"Against Hera came highland Artemis as champion for hillranging Dionysos [when the gods took sides in the battle of Dionysos' forces against the Indians], and rounded her bow straight. Hera as ready for conflict seized one of the clouds of Zeus, and compressed it across her shoulders where she held it as a shield proof against all; and Artemis shot arrow after arrow moving through the airy vault in vain against that mark, until her quiver was empty, and the cloud still unbroken she covered thick with arrows all over. It was the very image of a flight of cranes moving in the air and circling one after another in the figure of a wreath: the arrows were stuck in the dark cloud, but the veil was untorn and the wounds without blood. Then Hera picked up a rough missile of the air, a frozen mass of hail, circled it and struck Artemis with the jagged mass. The sharp stony lump broker the curves of the bow. But the consort of Zeus did not stop the fight there, but struck Artemis flat on the skin of the breast, and Artemis smitten by the weapon of ice emptied her quiver upon the ground."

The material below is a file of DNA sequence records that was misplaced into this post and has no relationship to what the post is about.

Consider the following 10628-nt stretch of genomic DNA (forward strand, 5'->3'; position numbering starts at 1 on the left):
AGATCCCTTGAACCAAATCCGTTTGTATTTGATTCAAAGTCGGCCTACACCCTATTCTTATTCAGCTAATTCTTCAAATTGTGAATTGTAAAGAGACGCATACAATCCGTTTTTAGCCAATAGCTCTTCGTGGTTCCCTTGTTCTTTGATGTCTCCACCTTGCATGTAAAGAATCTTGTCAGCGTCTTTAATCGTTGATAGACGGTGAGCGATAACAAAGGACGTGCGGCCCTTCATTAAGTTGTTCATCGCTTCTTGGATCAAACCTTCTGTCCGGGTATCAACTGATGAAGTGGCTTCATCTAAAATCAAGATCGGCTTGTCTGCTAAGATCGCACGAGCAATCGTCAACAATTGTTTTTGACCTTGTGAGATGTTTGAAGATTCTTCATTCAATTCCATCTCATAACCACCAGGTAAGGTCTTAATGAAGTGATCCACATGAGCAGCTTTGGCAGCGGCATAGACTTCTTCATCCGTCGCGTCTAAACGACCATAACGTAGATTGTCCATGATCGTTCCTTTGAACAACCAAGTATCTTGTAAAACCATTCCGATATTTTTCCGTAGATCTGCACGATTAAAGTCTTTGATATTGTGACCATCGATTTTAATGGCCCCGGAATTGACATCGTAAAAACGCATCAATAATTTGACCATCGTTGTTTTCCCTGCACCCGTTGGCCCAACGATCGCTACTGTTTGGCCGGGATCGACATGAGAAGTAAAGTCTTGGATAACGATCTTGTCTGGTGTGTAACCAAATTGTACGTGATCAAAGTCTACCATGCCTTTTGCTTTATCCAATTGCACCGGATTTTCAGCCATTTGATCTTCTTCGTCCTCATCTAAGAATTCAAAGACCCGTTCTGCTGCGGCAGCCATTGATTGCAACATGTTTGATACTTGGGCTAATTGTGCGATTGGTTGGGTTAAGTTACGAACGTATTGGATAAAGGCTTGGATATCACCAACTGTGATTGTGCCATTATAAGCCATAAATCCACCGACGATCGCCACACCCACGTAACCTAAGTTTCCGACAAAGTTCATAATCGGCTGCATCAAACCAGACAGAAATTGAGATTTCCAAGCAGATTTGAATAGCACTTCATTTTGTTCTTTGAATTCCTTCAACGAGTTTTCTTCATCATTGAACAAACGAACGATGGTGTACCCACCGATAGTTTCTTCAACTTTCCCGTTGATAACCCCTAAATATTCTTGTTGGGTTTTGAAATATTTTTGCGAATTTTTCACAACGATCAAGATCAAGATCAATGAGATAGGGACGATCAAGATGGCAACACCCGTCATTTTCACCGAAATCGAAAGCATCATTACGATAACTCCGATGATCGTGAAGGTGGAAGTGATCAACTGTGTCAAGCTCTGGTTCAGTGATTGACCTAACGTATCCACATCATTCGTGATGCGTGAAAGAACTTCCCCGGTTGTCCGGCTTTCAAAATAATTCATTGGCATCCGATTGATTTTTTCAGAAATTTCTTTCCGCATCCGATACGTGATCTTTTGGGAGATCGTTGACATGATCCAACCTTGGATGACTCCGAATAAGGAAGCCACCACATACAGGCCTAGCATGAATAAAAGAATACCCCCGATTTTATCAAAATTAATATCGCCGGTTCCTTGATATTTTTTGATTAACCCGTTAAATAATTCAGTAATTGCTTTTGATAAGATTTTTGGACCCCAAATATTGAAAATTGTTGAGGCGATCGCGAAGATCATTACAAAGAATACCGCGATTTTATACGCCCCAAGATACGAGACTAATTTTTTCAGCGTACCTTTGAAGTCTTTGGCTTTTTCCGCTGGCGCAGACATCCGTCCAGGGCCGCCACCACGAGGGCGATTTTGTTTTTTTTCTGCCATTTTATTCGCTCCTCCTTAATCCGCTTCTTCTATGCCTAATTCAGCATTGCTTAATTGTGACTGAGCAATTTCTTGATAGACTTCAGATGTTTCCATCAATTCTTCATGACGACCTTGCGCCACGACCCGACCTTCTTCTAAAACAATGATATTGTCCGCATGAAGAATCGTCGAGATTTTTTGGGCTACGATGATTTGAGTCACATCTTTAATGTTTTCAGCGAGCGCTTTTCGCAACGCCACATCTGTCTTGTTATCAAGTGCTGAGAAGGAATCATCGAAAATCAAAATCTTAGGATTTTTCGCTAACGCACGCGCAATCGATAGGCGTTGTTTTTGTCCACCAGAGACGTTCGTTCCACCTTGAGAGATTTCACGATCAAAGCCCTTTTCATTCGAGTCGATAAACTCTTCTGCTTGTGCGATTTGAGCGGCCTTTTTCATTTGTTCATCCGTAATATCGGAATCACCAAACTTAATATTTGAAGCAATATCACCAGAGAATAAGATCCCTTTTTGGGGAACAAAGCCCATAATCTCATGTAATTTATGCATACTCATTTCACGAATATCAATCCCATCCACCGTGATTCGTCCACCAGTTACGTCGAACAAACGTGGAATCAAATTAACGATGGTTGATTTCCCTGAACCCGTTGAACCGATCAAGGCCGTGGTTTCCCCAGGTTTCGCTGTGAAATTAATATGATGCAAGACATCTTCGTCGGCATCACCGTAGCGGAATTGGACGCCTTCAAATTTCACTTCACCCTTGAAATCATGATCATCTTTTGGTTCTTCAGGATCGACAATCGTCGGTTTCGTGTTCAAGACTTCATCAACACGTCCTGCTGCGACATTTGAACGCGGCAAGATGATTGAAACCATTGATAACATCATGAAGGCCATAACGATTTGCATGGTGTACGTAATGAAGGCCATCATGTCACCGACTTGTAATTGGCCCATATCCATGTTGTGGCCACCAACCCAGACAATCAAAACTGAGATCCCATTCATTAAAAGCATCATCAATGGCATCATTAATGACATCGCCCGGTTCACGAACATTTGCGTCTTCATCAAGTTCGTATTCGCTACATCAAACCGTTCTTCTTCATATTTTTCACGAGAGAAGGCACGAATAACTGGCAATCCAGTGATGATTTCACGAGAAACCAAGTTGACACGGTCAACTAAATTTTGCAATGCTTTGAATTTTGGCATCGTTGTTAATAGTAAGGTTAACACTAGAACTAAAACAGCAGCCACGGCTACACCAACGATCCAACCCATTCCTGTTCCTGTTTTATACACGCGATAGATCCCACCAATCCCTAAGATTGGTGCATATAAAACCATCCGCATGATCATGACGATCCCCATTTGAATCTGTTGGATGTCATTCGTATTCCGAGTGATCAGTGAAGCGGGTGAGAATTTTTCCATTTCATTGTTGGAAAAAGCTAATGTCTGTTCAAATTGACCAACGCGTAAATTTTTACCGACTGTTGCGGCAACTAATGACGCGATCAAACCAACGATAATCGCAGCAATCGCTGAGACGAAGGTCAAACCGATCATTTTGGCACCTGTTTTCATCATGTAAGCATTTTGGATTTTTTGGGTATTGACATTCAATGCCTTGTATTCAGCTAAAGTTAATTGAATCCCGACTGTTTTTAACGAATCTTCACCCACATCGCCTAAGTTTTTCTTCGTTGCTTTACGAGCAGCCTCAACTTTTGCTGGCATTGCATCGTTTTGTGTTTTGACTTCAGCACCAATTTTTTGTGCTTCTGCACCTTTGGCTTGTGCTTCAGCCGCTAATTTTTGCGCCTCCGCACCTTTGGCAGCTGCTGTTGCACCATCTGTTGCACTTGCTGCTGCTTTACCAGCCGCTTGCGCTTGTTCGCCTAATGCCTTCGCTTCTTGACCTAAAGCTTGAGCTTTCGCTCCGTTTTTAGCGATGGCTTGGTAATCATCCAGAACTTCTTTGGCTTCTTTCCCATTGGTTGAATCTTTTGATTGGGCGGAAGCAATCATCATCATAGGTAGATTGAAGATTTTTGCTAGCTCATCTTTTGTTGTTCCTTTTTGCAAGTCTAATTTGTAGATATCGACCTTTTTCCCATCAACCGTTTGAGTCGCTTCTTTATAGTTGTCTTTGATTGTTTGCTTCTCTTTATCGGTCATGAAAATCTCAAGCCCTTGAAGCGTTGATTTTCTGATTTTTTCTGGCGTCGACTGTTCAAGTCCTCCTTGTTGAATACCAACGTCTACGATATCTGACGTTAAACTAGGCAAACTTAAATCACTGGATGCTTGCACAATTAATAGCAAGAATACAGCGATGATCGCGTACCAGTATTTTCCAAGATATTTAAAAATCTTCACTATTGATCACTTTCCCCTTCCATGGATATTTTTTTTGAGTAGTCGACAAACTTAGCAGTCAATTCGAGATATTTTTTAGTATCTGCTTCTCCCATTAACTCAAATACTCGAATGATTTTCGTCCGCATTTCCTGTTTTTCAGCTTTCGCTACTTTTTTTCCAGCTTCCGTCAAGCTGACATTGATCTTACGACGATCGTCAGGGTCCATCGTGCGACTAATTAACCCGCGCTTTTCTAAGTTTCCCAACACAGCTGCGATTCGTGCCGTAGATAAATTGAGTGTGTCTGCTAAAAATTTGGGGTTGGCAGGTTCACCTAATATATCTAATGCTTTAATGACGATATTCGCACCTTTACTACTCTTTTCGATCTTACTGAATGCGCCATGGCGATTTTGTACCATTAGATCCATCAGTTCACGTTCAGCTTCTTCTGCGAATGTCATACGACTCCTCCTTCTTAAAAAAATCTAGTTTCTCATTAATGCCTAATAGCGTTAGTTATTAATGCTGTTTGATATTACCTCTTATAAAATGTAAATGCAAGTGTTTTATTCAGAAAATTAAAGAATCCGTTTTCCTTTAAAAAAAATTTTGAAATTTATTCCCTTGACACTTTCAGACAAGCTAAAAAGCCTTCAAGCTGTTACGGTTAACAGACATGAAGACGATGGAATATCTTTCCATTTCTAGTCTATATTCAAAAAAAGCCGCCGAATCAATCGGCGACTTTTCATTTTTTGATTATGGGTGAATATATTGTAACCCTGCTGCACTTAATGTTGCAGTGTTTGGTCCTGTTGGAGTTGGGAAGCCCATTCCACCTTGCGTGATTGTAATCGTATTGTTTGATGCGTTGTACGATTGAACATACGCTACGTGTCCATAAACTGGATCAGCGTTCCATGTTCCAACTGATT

Nonnus, Dionysiaca 48. 848 ff (trans. Rouse) (Greek epic C5th A.D.) :
"A babe [Iakkhos] came quickly into the light [born of Artemis' companion Aura]; for even as Artemis yet spoke the word that shot out the delivery, the womb of Aura was loosened, and twin children came forth of themselves . . .
[The Titanis Aura] sprang up with wandering foot in the wild temper of a shaggycrested lioness [after giving birth to twins, the product of her rape], tore one child from the wild beast's jaws and hurled it like a flash into the stormy air: the newborn child fell from the air headlong into the whirling dust upon the ground, and she caught him up and gave him a tomb in her own maw--a family dinner indeed! The maiden Archeress [Artemis] was terrified at this heartless mother, and seized the other child of Aura [Iakkhos], then she hastened away through the wood; holding the boy, an unfamiliar burden in her nursing arm . . . She went about the forest seeking for traces of Lyaios [Dionysos] in his beloved mountains, while she held Aura's newborn babe, carrying in her arms another's burden, until shamefast she delivered his boy to Dionysos her brother."

For the PRELUDE to this myth see Artemis Wrath: Aura
For MORE information on these gods see also IAKKHOS and AURA





A complete bibliography of the translations quoted on this page.